Series: Dilbert: Business #4
Also in this series: The Dilbert Future: Thriving on Stupidity in the 21st Century, The Dilbert Principle: A Cubicle's-Eye View of Bosses, Meetings, Management Fads & Other Workplace Afflictions, Dogbert's Top Secret Management Handbook, Dilbert and the Way of the Weasel
Published by Harper Perennial on September 8th 1999
Genres: Nonfiction, Humour
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Egomaniacal bosses. Stupid coworkers. Boring routines. Corporate America has become a wasteland of tedium and soulless drudgery that just sucks the life force out of your body and reduces you into a mindless, stressed-out drone. No more.
It's time to let the creative juices run over -- Dilbert style. In this latest foray into the pre-posterous world of business, America's favorite cubicle dweller gives us a blueprint for rediscovering the joy of work that's full of tips for livening up the workplace at the expense of coworkers, stockholders, and civilization in general. Usually absurd, always funny, it is a timely, right-on-target look at corporate America that never fails to deliver gut-wrenching laughs.
This was a real good one. It’s less about work and more about ways to find humour at the expense of others. That’s a paraphrase of the subtitle and really all there is to sum it up. The lessons can apply to many areas of life. There are lessons on how to be creative and a number of great pranks you can play. There are also good ways to deal with all types of horrible people that you wouldn’t want to interact with but unfortunately have to. Of course, none of these suggestions are realistic, but they are hilarious. And some of them could probably be implemented in a more tasteful way to great success (or at least personal satisfaction). The section on handling criticism was refreshingly honest, if rude (as usual). I mostly just liked how he pointed out the ridiculous things people have criticized his comics for and how there’s really no way to avoid stuff like that. There’s growing a thick skin, and then there’s finding humour in the situation. That’s what I try to do. Either a) stop caring, b) think it’s funny, or c) both. I also liked how in this book there are a few more personal stories than in his other books. They are longer than his fictitious stories and are still very amusing, even more so because they are true. So many funny things happen to us each day when no one else is around to experience them. That’s why I love reading nonfiction humour. Sometimes truth is stranger (and funnier) than fiction. And better yet, the funny story just writes itself. You just have to transcribe the situation. No thinking required. I would write if I thought that other people had the same sense of humour I did. But I suppose Scott’s section on the six dimensions of humour would help sort that out. Something to consider. (;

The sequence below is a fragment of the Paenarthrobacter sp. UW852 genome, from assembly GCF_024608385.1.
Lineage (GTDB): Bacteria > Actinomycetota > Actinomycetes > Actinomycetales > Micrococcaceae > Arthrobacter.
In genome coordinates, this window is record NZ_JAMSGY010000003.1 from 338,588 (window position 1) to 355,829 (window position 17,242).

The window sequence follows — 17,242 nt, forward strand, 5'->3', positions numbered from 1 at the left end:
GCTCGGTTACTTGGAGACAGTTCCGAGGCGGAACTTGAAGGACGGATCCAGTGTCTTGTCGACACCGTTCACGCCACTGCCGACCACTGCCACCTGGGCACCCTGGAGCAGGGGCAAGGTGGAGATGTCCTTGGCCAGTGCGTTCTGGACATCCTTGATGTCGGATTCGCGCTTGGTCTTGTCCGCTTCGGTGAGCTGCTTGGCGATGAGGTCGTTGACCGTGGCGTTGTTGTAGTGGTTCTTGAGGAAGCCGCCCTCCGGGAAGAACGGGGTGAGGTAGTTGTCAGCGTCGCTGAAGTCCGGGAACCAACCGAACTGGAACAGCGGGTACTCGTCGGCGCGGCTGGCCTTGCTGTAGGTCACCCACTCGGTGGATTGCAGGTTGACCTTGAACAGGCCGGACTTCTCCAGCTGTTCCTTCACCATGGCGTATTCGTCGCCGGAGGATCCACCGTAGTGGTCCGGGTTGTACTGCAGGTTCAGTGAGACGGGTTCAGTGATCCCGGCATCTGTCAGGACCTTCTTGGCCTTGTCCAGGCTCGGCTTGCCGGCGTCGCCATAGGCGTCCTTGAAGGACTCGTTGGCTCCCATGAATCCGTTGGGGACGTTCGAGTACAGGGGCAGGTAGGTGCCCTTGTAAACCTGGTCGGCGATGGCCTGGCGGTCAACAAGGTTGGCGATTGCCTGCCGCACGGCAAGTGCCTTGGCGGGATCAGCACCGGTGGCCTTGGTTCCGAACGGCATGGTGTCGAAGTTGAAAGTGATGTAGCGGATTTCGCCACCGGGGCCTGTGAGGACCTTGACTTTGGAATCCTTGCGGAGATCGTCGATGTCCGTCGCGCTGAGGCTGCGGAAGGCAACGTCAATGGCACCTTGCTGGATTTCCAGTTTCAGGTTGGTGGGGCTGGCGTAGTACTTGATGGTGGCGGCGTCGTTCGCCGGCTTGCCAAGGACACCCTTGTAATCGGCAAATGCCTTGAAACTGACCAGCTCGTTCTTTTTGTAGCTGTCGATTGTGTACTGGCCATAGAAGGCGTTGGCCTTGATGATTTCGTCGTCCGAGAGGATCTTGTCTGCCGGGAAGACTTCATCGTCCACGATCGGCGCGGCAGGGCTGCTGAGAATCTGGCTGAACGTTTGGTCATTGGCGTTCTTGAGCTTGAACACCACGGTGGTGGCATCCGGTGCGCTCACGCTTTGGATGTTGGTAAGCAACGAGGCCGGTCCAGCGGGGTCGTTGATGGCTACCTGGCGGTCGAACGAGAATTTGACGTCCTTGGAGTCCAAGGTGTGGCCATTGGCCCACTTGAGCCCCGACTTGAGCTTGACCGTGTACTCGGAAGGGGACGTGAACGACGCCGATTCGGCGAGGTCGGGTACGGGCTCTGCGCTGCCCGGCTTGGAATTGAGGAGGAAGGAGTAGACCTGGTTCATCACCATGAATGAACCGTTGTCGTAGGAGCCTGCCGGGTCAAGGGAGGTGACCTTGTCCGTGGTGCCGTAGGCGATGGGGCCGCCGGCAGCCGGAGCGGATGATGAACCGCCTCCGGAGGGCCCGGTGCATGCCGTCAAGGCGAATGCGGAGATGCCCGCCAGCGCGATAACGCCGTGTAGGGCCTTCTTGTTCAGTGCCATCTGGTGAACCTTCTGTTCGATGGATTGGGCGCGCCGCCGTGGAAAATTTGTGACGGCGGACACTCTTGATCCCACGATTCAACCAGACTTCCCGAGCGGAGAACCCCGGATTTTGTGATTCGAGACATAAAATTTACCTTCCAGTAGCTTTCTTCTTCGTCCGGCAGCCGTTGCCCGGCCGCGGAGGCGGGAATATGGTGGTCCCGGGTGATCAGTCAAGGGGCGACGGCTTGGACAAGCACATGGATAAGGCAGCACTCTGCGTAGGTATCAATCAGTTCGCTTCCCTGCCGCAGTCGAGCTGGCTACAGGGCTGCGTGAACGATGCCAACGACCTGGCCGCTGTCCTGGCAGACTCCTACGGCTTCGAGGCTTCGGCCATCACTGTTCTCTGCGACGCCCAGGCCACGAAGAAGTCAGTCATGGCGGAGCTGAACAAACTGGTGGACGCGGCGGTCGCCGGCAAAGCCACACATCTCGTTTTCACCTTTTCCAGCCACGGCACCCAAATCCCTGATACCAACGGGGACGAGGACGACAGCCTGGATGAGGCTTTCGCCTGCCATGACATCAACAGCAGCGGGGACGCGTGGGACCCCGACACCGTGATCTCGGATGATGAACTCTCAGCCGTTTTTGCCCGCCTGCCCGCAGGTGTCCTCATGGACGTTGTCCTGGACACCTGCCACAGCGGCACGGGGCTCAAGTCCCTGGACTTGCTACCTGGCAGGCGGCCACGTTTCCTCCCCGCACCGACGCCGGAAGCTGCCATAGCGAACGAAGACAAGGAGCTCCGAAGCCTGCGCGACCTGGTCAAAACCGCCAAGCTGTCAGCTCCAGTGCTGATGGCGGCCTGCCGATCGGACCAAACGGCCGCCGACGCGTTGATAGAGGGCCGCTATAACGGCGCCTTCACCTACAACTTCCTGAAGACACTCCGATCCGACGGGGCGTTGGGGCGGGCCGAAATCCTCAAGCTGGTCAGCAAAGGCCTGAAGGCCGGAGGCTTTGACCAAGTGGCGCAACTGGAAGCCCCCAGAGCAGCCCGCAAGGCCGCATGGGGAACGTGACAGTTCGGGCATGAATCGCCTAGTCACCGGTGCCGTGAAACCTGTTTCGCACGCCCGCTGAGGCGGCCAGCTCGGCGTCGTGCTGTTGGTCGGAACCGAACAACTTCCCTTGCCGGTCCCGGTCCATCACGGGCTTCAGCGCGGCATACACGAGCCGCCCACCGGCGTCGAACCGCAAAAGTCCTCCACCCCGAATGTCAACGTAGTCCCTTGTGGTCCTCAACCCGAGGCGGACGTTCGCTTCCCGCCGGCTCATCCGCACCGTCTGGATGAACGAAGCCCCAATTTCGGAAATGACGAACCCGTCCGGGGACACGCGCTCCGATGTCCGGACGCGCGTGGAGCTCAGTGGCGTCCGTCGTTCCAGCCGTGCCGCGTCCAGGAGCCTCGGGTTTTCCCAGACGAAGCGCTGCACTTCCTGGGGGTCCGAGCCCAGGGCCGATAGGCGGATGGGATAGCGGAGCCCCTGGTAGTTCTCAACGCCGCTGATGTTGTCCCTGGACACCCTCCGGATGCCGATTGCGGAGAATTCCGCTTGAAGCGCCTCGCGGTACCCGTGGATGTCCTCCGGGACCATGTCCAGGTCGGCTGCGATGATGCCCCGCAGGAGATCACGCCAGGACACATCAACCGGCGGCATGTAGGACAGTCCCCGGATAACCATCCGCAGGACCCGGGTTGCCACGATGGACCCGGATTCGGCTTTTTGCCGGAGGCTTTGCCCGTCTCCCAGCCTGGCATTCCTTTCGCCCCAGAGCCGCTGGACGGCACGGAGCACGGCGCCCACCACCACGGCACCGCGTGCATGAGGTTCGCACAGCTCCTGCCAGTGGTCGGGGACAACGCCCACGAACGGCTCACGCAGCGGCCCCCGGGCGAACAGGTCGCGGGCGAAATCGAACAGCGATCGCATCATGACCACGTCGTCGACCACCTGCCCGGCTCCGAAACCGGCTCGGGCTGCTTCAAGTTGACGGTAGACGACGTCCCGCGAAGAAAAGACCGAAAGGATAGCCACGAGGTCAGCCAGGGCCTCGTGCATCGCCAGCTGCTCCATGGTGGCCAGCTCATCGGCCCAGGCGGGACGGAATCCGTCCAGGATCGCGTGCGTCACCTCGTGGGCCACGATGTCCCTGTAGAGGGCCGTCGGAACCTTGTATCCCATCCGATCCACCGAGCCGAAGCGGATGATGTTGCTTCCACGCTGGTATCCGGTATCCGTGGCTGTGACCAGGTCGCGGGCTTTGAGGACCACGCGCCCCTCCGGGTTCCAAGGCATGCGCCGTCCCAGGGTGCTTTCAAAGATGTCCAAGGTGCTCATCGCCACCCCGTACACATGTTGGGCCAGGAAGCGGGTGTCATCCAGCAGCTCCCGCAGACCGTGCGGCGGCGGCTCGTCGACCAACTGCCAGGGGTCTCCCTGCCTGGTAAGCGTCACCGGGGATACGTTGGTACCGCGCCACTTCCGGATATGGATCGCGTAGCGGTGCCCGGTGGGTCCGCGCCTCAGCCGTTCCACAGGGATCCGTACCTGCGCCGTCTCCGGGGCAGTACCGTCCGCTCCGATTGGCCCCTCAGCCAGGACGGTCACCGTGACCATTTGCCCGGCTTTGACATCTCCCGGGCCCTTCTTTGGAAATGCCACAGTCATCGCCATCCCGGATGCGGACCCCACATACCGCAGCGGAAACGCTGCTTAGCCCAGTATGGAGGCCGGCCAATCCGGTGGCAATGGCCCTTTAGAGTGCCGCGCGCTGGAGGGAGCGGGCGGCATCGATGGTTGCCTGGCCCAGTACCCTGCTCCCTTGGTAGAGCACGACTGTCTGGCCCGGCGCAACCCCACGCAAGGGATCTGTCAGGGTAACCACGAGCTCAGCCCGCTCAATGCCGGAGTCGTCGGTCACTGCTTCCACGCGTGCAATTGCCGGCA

Anyway, so far all of the books in this series are pure gems and I would encourage picking any of them up in any order. I’ve still got two more to go. We could all use a laugh every once in a while and I am certain you’ll learn something.
reaction upon finishing
Yes. Cats are the best.
this book in one word